Microsoft said a security vulnerability in its Office software, which might allow an attacker to take control of a victim's machine, could only be exploited under the most "bizarre" conditions.
In an advisory, veteran Bulgarian bug hunter Georgi Guninski said he had found a vulnerability that may cause arbitrary programs to be executed by double clicking on a Microsoft Office document from Windows Explorer, or by launching a document from the Start/Run menu.
The exploitation works in conjunction with particular dynamic link library (DLL) files that could, according to Guninski, be linked to malicious code.
In an alert posted to security website BugTraq, Guninski said: "If certain DLLs are present in the current directory and the user double clicks on a Microsoft Office document or launches the document from Start/Run, then the DLLs are executed. This allows [for the] executing [of] native code and may take full control over [a] user's computer."
Guninski singled out riched20.dll and msi.dll as two particularly vulnerable DLL files, although he said other files could be affected. Other reports on Bugtraq said that the problem is more general and is related to how Microsoft's operating system loads DLLs.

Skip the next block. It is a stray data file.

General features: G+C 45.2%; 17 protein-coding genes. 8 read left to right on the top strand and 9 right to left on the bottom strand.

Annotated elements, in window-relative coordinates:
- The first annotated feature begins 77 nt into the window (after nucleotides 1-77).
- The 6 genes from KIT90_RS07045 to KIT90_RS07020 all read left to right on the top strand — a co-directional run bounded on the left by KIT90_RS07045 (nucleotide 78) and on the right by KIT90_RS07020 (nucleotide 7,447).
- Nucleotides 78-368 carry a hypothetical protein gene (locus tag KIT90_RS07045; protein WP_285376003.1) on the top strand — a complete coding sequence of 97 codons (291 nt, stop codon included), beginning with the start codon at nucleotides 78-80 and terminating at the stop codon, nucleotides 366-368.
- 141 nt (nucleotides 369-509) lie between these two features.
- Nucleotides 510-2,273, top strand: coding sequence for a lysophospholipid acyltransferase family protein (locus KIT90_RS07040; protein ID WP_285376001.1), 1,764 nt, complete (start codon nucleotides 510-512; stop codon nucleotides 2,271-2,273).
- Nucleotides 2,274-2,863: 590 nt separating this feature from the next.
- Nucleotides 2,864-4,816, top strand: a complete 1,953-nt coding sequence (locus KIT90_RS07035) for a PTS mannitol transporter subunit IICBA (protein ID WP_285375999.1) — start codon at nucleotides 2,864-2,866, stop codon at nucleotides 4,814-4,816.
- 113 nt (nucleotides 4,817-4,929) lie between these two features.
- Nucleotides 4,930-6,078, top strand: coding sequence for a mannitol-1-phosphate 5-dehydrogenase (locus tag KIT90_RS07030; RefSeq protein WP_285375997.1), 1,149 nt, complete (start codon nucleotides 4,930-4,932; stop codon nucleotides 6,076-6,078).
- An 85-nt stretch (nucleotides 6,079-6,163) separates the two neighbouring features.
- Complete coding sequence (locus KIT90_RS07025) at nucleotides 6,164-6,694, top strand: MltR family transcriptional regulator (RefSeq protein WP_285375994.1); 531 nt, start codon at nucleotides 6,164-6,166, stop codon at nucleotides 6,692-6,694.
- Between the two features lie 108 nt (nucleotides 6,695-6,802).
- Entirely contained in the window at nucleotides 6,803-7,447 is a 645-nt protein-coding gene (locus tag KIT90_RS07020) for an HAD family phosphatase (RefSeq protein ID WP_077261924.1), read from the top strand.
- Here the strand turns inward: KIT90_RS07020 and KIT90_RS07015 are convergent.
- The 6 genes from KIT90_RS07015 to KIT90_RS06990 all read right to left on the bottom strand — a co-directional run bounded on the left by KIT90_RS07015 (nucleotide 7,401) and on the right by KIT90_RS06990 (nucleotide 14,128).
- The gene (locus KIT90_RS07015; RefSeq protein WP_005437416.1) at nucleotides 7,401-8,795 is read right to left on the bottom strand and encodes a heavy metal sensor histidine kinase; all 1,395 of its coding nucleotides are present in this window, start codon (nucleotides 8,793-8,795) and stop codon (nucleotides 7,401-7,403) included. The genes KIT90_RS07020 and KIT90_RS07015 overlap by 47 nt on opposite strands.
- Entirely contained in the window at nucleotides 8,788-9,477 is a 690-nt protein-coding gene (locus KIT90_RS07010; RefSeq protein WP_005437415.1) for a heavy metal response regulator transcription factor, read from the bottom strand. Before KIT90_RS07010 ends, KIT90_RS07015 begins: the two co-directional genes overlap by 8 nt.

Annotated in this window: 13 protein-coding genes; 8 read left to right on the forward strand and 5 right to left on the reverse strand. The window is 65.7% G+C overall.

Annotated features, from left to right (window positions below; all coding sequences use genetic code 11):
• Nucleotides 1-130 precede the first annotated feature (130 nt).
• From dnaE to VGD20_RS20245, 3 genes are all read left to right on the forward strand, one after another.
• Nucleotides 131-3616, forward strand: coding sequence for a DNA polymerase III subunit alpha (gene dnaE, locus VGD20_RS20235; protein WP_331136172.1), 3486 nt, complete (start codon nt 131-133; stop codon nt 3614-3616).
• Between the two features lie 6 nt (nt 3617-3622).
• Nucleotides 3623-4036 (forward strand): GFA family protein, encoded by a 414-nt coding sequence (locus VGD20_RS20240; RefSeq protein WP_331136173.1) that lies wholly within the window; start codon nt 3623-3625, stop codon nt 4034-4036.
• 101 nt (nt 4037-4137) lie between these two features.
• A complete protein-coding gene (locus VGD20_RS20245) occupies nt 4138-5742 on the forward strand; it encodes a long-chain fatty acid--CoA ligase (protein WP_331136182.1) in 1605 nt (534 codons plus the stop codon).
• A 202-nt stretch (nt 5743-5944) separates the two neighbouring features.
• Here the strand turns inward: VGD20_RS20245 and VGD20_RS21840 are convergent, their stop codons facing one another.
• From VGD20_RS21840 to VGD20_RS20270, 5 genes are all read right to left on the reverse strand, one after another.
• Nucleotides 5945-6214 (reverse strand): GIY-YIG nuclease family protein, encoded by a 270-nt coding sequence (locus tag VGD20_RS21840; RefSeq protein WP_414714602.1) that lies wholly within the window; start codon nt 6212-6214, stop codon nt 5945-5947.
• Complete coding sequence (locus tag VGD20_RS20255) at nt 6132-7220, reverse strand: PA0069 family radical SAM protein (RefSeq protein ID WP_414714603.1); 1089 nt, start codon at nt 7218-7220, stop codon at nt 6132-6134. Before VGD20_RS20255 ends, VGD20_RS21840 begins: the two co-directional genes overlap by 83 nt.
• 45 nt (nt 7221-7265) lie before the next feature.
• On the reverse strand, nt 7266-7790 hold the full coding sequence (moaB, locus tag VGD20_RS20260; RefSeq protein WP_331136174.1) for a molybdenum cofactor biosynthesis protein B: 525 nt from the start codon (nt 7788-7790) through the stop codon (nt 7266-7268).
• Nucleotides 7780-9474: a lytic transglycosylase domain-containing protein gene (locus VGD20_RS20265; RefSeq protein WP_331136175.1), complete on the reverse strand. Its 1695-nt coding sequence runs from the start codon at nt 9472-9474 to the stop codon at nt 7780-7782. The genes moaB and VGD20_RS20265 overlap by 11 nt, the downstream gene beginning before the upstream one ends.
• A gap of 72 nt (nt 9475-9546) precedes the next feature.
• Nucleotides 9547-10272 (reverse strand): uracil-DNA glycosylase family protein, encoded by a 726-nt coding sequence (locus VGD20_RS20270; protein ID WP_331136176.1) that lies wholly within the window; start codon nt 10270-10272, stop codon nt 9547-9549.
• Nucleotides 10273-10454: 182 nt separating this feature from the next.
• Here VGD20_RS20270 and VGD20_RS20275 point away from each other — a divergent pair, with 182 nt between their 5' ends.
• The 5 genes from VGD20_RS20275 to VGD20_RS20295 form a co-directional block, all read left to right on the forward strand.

Scott Culp, a program manager with Microsoft's Security Response Center, played down the problem and said the exploitation involves tricking a user into running an 'untrusted' DLL file in the same directory as a Microsoft Office document. This would be very difficult to achieve, he said.
Neil Laver, Windows 2000 product marketing manager at Microsoft, said: "The circumstances in which this is a security issue are so bizarre that it is hardly an issue. In reality, it is so difficult to exploit it is not a real issue."
Other security experts said the importance of the vulnerability was that it might be used in combination with other attacks, particularly if a cracker had already gained access to a system.
"While it doesn't appear to be a high risk on its own, it could well become dangerous given the right circumstances," said Roy Hills, testing development director at security company NTA Monitor.
Hills said that the problem raised questions about what other "undocumented features" of Office applications could be maliciously exploited.
"Looking at this specific issue, it looks like a classic two-stage attack where the code is first installed on the target system somehow, and then an unrelated action causes it to be executed," he added.
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